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GEAR REVIEW: Lighter, Flashier, Grippier: The season’s best new running snowshoe and traction devices

The popularity of snowshoe running has taken off over the past few seasons.

The popularity of snowshoe running has taken off over the past few seasons. Runners are not only looking to have an alternative means of training throughout the long Canadian winters, but are also competing in snowshoe races on the winter racing calendar.

With the recent growth of the sport, many snowshoe companies are taking a lesson from the ski industry and injecting some sex appeal to the traditional sport. This season’s running snowshoes are flashier and lighter than they have been in past years. The latest models also offer increased traction and a smoother snowshoe running gait – both critical to enjoyment and performance.

Whether your goal is to compete at the Canadian Snowshoe Running Championship or just put in a few kilometres as an alternative to slogging through the slushy and slippery streets, running snowshoes are sure to help you enjoy the sport to its fullest.

For times when the trails aren’t suitable for snowshoe running, we’ve also included some of the best traction systems to help you plough through the worst winter running conditions.


Yarker, Ont.’s Derrick Spafford offers running coaching through Spafford Health and Adventure (healthandadventure.com) and is the Canadian importer of Dion snowshoes.

132 – $210 (Snowshoes)
Dion (Frame Size: 7.5 x 21 inches (19 x 53 cm); Weight: 1.21 kg per pair)

Dion frames, cleats and bindings are sold individually, so you can customize your snowshoe system for your running needs and trail conditions. New for the 2011 season is the Dion 132, which is a basic, no-frills sibling to the popular lightweight 121 racing snowshoe. The 132 is well-suited to a wide range of snowshoe runners, with a larger surface area offering greater floatation in deep snow. It’s also a good fit for heavier runners. Dion has kept the width of their running and racing snowshoes the narrowest of any snowshoe on the market, allowing for a surprisingly natural running stride. Combine the 132 frame with the standard, deep or ice cleat (depending on your snow conditions) and a quick-fit binding and you have a lightweight, durable snowshoe that will hold up to the rigours of training and racing. www.dionsnowshoes.com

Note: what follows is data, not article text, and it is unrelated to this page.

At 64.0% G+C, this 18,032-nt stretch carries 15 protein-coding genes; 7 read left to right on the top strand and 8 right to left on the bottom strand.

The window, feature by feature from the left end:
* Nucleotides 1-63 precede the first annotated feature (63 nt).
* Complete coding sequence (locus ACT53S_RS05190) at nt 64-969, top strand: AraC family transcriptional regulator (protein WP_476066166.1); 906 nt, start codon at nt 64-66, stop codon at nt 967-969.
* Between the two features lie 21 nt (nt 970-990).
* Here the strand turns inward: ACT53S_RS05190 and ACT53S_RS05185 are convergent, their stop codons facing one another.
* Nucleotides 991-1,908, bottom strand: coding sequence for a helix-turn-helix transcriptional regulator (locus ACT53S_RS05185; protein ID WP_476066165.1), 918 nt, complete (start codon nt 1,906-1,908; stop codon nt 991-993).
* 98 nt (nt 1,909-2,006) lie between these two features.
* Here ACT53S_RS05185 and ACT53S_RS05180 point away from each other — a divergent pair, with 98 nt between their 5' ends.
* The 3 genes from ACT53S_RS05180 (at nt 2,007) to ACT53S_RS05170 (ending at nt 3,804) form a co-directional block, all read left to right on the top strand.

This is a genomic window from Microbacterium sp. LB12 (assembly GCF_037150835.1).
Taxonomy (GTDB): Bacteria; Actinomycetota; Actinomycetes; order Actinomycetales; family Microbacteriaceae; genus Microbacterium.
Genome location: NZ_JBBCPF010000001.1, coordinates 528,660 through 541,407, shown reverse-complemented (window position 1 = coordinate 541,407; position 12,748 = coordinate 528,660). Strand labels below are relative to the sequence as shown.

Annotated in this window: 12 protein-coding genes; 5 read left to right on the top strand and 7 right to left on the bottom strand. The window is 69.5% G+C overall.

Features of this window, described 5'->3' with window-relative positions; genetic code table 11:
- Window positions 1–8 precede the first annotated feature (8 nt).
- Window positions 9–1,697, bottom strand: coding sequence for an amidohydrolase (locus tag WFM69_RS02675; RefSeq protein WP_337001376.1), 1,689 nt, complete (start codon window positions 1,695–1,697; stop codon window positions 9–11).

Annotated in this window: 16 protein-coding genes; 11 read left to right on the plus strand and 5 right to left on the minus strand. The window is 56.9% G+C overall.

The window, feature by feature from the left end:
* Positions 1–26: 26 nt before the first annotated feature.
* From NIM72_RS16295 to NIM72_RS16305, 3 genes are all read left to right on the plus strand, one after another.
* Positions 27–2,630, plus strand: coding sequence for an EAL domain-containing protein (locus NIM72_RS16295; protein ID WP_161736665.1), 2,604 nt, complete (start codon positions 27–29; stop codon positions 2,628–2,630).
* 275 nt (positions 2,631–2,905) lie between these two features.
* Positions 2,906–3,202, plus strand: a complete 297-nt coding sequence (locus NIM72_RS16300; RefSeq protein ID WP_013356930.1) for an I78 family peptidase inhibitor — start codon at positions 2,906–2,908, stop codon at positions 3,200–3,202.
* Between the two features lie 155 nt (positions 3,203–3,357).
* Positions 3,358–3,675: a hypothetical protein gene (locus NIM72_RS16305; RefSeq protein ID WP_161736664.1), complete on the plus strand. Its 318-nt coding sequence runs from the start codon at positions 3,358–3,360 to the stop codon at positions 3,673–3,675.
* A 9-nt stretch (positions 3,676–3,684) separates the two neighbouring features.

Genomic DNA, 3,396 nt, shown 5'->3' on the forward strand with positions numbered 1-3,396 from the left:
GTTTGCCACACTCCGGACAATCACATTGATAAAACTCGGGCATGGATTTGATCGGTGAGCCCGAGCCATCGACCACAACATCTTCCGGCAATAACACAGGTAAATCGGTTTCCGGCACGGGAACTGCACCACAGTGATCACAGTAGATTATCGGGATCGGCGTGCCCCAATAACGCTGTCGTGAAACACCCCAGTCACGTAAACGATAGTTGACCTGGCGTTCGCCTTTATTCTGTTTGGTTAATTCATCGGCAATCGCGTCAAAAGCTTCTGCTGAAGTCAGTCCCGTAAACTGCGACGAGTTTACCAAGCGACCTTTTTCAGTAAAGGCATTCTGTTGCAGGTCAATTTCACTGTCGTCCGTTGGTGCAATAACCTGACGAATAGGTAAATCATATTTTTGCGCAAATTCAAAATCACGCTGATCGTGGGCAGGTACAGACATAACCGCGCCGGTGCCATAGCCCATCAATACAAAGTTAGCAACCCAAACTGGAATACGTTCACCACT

Cat Trail – $186 (Snowshoes)
GV (Frame Size: 8 x 25 inches (20 x 64 cm); Weight: 1.18 kg per pair)

GV has a rich history in making quality snowshoes in Canada, from traditional wooden snowshoes right up to injection-moulded and aluminum models. The Cat Trail is GV’s running snowshoe and features lightweight Aerolite T7-7075 aluminum. The asymmetrical tail assists in providing a smooth running stride while reducing the risk of hitting the inside of your ankles or lower legs. The ratchet binding system keeps your foot securely centred in the snowshoe and is easy to adjust even with gloves on. The new rear cleat is a welcome addition and provides better traction on downhills. GV is also now offering the Cat Trail in larger sizes for heavier runners or those looking for better floatation in deeper snow. www.gvsnowshoes.com

Elite Racer – $219 (Snowshoes)
Northern Lites (Frame Size: 8 x 20 inches (20 x 51 cm); Weight: 907 g per pair)